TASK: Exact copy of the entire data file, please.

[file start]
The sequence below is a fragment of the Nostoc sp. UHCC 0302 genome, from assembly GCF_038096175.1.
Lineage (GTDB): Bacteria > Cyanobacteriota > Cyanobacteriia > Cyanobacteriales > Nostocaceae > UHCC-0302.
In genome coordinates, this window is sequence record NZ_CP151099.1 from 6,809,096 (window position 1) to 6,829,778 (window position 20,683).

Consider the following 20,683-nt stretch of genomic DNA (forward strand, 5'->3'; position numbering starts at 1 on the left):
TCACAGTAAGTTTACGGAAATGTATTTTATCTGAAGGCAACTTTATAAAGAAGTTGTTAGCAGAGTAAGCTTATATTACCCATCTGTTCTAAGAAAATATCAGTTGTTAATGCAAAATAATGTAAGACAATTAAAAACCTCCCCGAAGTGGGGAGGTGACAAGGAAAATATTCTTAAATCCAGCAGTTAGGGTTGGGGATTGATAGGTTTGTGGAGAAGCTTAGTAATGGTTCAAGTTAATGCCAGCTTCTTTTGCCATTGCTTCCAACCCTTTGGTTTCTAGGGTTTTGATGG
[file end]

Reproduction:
The sequence below is a fragment of the Nostoc sp. UHCC 0302 genome, from assembly GCF_038096175.1.
Lineage (GTDB): Bacteria > Cyanobacteriota > Cyanobacteriia > Cyanobacteriales > Nostocaceae > UHCC-0302.
In genome coordinates, this window is sequence record NZ_CP151099.1 from 6,809,096 (window position 1) to 6,829,778 (window position 20,683).

Consider the following 20,683-nt stretch of genomic DNA (forward strand, 5'->3'; position numbering starts at 1 on the left):
TCACAGTAAGTTTACGGAAATGTATTTTATCTGAAGGCAACTTTATAAAGAAGTTGTTAGCAGAGTAAGCTTATATTACCCATCTGTTCTAAGAAAATATCAGTTGTTAATGCAAAATAATGTAAGACAATTAAAAACCTCCCCGAAGTGGGGAGGTGACAAGGAAAATATTCTTAAATCCAGCAGTTAGGGTTGGGGATTGATAGGTTTGTGGAGAAGCTTAGTAATGGTTCAAGTTAATGCCAGCTTCTTTTGCCATTGCTTCCAACCCTTTGGTTTCTAGGGTTTTGATGG